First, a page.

He arrived at Tottenham under a cloud of controversy and left as a hero- not bad for Jurgen Klinsmann’s only full season in the Premier League.
Klinsmann’s shock switch to Spurs in 1994 was met with derision from football fans outside of north London because of his reputation for diving – while his role in knocking England out of the 1990 World Cup hardly helped either.
With Klinsmann signing on the dotted line for £2 million from Monaco things looked bright for Spurs under Ossie Ardiles. The Argentinian was sacked before Christman with Spurs languishing in the bottom half of the table however - but didn't affect the forward's form.
It didn’t take long for the former Monaco man to disprove at least one myth – that Germans don’t have a sense of humour – as he slotted home on his debut against Sheffield Wednesday before leaping in the air to perform his now famous ‘Klinsmann dive celebration’.
That goal marked the start of a productive season indeed. Klinsmann went on to score 29 goals in all competitions, including an absolute stunner against Everton – which, as ever, was followed by his trademark celebration along with his team-mates.
While Klinsmann was in many ways a classic striker – waiting to pounce and with a deadly eye for goal, he could also pull off a spectacular finish when asked to and his goal against Sheffield Wednesday again later on in the season demonstrated both sides of his game.
His maiden season with the club was to end on a sour note however as, despite his dramatic goal against Liverpool in the quarter-finals of the FA Cup with just 90 seconds remaining, Spurs crashed out of the competition after suffering a 4-1 loss to Everton in the semi-finals, with the German notching Tottenham’s solitary strike.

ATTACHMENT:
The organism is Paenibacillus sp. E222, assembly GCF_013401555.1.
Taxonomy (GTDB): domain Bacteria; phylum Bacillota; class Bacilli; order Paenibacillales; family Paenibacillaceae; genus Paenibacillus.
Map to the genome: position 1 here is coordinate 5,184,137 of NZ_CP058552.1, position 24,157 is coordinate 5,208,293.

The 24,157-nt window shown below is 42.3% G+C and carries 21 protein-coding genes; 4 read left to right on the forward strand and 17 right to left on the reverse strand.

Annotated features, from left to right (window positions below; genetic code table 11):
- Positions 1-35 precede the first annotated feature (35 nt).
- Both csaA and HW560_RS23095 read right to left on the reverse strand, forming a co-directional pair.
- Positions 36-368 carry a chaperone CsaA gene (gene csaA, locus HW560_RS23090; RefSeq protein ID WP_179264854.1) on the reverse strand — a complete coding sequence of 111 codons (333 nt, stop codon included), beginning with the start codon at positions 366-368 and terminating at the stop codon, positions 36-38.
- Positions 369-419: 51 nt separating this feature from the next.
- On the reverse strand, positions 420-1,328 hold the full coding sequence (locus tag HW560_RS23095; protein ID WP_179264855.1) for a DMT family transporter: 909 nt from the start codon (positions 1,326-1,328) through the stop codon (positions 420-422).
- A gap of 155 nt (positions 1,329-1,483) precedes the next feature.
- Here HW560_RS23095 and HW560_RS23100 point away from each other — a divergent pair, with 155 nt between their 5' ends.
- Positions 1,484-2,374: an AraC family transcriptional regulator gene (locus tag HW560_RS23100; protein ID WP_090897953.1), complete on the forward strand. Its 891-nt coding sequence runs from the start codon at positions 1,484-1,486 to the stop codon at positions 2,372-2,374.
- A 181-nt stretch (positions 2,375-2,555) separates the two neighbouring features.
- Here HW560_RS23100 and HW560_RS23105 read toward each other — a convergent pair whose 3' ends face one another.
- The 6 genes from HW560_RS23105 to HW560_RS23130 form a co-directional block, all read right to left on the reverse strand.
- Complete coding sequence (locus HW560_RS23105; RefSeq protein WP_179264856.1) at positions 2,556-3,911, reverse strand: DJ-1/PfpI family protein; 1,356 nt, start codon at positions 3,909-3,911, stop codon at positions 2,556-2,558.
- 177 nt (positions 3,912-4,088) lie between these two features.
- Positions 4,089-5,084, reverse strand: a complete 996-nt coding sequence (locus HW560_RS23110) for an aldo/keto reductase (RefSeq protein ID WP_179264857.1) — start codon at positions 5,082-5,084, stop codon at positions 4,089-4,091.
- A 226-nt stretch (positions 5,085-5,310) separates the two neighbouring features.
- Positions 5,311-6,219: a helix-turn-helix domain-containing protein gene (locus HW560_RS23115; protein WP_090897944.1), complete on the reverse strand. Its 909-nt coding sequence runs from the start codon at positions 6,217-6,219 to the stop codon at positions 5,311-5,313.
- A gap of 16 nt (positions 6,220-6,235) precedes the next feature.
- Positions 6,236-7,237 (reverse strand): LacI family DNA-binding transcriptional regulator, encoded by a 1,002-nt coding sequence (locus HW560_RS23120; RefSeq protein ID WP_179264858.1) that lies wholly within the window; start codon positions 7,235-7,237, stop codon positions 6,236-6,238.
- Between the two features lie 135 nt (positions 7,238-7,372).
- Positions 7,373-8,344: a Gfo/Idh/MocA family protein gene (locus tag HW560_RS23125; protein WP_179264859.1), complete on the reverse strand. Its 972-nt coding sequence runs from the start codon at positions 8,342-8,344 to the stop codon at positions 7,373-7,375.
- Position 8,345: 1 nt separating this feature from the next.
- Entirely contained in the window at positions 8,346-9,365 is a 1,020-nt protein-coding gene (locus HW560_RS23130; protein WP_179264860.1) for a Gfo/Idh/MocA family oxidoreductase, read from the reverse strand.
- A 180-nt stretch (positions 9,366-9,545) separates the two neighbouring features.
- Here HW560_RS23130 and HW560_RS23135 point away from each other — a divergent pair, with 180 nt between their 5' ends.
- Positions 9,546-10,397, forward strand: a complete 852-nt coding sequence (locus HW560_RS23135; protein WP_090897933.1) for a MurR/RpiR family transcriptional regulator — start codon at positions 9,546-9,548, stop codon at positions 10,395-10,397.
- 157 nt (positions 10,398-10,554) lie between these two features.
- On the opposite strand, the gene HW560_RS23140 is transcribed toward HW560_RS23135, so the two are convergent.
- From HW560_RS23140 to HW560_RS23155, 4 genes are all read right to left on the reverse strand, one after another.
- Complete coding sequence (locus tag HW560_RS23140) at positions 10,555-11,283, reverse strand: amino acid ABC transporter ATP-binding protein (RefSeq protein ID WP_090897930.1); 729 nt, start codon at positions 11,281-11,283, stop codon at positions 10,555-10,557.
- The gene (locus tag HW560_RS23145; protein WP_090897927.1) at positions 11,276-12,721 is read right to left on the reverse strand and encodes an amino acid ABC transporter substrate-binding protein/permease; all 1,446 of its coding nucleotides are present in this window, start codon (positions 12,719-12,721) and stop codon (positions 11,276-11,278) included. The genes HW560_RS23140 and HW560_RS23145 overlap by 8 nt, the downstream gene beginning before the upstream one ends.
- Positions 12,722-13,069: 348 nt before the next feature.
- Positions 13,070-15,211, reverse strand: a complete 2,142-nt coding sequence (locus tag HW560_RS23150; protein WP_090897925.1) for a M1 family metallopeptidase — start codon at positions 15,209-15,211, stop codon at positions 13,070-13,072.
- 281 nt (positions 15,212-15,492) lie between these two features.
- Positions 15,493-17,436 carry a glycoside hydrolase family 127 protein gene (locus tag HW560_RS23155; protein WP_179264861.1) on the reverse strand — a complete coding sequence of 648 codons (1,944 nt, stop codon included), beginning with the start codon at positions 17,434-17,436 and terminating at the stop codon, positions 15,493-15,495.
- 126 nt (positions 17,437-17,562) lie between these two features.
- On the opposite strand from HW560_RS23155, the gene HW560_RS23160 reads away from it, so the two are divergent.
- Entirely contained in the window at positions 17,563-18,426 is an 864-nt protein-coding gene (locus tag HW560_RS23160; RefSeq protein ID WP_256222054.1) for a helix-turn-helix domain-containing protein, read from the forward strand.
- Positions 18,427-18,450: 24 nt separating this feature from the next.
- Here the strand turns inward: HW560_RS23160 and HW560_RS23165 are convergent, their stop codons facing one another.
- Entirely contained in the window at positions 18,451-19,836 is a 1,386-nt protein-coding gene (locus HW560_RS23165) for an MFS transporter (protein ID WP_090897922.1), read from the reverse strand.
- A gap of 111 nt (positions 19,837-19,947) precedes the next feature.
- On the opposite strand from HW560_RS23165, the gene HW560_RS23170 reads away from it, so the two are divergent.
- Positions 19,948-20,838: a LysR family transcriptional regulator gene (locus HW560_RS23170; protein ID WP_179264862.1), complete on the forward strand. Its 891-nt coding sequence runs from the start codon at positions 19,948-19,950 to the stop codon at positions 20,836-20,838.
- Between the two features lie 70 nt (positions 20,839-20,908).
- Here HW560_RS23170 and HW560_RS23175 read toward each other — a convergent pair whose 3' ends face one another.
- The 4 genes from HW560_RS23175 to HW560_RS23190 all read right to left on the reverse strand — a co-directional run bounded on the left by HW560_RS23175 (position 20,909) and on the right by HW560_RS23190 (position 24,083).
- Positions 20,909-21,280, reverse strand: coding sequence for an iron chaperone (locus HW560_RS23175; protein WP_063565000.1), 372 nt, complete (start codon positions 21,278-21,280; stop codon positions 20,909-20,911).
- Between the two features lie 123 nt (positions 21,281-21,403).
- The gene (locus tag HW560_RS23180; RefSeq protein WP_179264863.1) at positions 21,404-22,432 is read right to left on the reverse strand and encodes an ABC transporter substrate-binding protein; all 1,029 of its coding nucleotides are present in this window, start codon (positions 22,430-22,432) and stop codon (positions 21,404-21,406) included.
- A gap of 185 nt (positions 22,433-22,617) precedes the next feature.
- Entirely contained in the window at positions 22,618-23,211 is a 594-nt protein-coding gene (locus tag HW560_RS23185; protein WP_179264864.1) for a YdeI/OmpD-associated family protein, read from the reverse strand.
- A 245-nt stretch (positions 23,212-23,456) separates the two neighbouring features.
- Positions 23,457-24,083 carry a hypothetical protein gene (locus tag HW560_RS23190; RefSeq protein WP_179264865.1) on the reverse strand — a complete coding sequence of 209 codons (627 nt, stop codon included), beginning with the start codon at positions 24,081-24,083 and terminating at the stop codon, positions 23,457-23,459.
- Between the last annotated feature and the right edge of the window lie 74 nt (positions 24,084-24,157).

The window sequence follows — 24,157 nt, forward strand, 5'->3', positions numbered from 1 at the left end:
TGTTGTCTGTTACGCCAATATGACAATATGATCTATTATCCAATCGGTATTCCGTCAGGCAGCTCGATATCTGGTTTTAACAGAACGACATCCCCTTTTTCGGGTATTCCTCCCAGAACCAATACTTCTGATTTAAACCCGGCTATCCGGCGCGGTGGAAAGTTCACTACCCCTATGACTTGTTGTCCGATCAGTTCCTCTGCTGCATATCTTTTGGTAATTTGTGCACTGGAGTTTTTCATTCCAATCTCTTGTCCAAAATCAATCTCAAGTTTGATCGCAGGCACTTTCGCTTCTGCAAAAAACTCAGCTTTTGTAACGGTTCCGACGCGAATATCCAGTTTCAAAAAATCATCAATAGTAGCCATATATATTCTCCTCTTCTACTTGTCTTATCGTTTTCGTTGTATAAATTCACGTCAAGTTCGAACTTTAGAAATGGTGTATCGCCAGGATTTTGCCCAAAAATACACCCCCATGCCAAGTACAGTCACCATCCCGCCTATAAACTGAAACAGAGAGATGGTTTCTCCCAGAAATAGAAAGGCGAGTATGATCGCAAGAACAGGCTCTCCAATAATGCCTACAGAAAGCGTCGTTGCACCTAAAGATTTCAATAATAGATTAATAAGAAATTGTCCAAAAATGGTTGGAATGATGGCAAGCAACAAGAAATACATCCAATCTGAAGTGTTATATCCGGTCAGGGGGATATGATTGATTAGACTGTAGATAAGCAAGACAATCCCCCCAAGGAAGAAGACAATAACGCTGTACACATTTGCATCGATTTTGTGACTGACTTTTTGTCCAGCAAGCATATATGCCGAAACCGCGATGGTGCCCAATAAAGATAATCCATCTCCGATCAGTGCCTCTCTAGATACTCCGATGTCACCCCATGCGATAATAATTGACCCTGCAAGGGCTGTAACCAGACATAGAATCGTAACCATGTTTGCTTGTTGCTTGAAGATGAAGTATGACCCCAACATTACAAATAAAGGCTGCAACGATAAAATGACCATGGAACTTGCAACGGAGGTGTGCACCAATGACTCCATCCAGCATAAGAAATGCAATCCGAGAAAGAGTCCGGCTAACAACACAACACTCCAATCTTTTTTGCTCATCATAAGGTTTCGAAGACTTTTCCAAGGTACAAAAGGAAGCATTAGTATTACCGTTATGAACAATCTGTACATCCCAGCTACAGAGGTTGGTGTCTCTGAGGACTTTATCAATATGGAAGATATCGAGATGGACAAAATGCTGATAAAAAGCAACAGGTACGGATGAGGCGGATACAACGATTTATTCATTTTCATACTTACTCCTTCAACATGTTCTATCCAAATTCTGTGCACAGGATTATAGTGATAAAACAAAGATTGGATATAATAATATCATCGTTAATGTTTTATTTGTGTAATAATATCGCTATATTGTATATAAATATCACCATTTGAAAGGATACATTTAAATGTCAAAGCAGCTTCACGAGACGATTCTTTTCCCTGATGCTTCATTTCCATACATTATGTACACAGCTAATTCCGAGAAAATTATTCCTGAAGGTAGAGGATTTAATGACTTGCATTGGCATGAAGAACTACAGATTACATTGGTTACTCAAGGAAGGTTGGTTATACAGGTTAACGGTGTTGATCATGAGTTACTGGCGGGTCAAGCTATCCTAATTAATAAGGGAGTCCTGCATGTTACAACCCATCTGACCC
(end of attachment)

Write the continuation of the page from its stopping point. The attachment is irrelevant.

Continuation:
A move away to Bayern Munich came the following summer as the Spurs faithful said goodbye to the man who had established himself as a club hero in just one season.
But if any further proof was required of his standing at White Hart Lane Klinsmann returned on loan for the second half of the 1997/98 season and scored the goals that helped them avoid relegation, including bagging four against Wimbledon.
Now 47-years-old and head coach of the United States football team having guided Germany to the semi-finals of the 2006 World Cup on home soil as manager, Klinsmann was recently linked with a move back to White Hart Lane as boss before Andre Villas-Boas took the post.
While Spurs fans appear mostly happy with the appointment of the former Porto coach, there would have been few unhappy faces if a bonafide club legend had been asked to take up the reigns. Happy birthday Jurgen!